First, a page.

PURR-FECT! VEOLIA HELP RESCUE O’MALLEY – BUT WHAT A NAUGHTY THING DID THAT TO BIN POOR PUSSYCAT?
Once upon a time – as all good fairy stories begin – there was a pussycat called O’Malley.
O’Malley is a therapy cat for an autistic girl named Scarlett.
A therapy cat is a cat trained to help people. Autistic people see, hear and feel the world differently to other people. So people like Scarlett benefit from the human-animal interaction to help their relaxation and healing.
“O’Malley is really good therapy for my daughter” says Scarlett’s mum.
O’ Malley is ginger and white, just like in Disney’s Aristocats. He’s 18 months old and he always comes in for meals like clockwork, and he’s always there to be petted before Scarlett leaves for school and comes for a cuddle at lunchtime.
But on one Thursday night Scarlett and her mum started to get a bit worried about him as he had not come home and was missing meals.
And by Saturday Scarlett was very stressed by her broken routine.
On Sunday Scarlett’s mum posted O’Malley’s picture on Facebook, and they both searched the whole of the West Norwood estate where they live, calling his name and carrying food.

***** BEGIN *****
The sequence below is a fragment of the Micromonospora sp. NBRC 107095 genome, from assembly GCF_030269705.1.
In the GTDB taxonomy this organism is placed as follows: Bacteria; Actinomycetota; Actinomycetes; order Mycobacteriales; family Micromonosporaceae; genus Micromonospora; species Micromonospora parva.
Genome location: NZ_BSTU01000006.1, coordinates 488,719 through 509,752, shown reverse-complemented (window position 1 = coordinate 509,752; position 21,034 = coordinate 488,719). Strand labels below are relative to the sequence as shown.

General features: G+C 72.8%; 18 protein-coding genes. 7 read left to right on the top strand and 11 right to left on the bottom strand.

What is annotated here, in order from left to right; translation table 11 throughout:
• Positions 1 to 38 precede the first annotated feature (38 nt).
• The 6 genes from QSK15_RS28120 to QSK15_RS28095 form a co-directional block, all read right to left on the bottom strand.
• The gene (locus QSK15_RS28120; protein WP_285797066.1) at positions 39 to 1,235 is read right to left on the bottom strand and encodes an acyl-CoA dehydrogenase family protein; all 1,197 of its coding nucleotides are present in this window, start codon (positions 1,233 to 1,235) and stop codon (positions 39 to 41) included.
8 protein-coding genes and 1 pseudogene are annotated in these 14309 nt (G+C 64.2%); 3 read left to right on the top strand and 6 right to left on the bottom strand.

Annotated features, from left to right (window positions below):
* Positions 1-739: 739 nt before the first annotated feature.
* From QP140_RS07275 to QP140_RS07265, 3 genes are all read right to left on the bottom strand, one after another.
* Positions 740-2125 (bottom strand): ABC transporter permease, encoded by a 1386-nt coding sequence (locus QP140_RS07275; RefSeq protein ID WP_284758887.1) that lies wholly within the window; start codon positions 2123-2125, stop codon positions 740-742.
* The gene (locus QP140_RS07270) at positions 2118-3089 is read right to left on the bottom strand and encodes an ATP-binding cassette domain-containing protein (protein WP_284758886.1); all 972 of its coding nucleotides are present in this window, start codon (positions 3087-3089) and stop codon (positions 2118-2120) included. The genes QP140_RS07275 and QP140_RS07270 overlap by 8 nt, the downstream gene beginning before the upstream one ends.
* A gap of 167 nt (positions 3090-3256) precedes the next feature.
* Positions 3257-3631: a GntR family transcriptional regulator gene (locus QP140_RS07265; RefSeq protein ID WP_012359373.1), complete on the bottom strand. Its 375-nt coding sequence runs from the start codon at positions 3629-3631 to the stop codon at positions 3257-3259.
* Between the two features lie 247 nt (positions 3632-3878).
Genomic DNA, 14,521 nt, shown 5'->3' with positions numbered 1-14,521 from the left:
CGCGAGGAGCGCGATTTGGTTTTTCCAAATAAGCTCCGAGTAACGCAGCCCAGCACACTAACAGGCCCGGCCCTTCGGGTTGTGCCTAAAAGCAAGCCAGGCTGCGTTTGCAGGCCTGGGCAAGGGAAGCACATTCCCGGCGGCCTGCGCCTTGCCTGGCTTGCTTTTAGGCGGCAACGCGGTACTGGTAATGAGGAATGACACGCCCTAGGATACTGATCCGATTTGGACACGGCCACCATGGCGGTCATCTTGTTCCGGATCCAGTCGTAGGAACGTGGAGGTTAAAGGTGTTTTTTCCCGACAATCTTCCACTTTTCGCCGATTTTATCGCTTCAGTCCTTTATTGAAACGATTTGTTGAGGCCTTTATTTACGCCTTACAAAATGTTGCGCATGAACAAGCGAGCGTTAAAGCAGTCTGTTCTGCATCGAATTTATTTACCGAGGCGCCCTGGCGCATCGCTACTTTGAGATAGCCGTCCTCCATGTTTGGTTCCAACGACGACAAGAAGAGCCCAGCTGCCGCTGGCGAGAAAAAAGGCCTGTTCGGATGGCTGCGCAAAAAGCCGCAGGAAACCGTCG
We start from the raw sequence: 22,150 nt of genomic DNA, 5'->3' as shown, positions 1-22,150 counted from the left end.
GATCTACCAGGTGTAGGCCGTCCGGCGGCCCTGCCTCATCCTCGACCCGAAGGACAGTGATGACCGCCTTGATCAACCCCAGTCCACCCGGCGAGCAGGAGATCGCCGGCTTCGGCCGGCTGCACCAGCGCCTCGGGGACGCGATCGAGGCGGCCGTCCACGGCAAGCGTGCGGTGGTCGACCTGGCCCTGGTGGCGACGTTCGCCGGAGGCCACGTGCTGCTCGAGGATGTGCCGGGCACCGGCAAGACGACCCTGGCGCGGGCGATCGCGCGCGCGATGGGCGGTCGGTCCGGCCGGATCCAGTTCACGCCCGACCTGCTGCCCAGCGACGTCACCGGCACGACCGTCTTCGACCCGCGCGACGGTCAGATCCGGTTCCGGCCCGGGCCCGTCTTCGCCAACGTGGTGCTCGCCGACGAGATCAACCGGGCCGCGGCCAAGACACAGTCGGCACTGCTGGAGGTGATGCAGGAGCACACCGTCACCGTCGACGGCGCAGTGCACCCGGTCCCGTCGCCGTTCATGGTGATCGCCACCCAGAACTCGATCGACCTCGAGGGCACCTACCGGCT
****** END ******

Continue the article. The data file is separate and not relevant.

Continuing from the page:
That night, after Scarlett had gone to bed, her mummy’s partner said: “I can hear him in the bin. “He can’t have got in there on his own”.
Scarlett’s mum got a torch. They could see him in the bin. So they called the fire brigade.
The fire brigade arrived but couldn’t get him out without breaking the bin open.
So Scarlett’s mum slept by the bin all night to make sure no-one dumped any more rubbish on top of him.
At 7am Scarlett’s mum rang Veolia, who collect all the rubbish from their estate. They promised someone would be there as soon as they could.
They said the bins had been emptied on Thursday so someone must have put him in there on Thursday night. They also said it was impossible for a cat to get in to the bin and close it by himself.
The nice people from Veolia came with a crane that usually lifts recycling bins onto the truck.
They said they would raise the bin off the ground just a little bit so O’Malley didn’t have very far to fall.
The driver Kevin and hiis colleague Jakub controlled the crane, carefully lifted the bin and slowly opened the bottom of it.
The waste began to fall out and soon Scarlett’s mum was able to reach in and wrap O’Malley in a towel before he could get hurt.
Scarlett’s mum took O’Malley to the vets while Veolia tidied up the rubbish. O’Malley was very dehydrated but luckily had no broken bones.
He’s now back to his normal self but Scarlett and her mum are worried that someone could be doing the same to other cats.
Robert Seear, Veolia’s general manager for south London said: “We find some very strange things in recycling bins, but this is probably the first time we’ve had to rescue a cat from one.
“We were only too pleased to help of course, and delighted to be able to reunite O’Malley with his owner. “We hope his neighbours will continue to use the bin for recyclable materials only from now on.” (Source: Lambeth council’s Love Lambeth website. Thanks to: Veolia press office)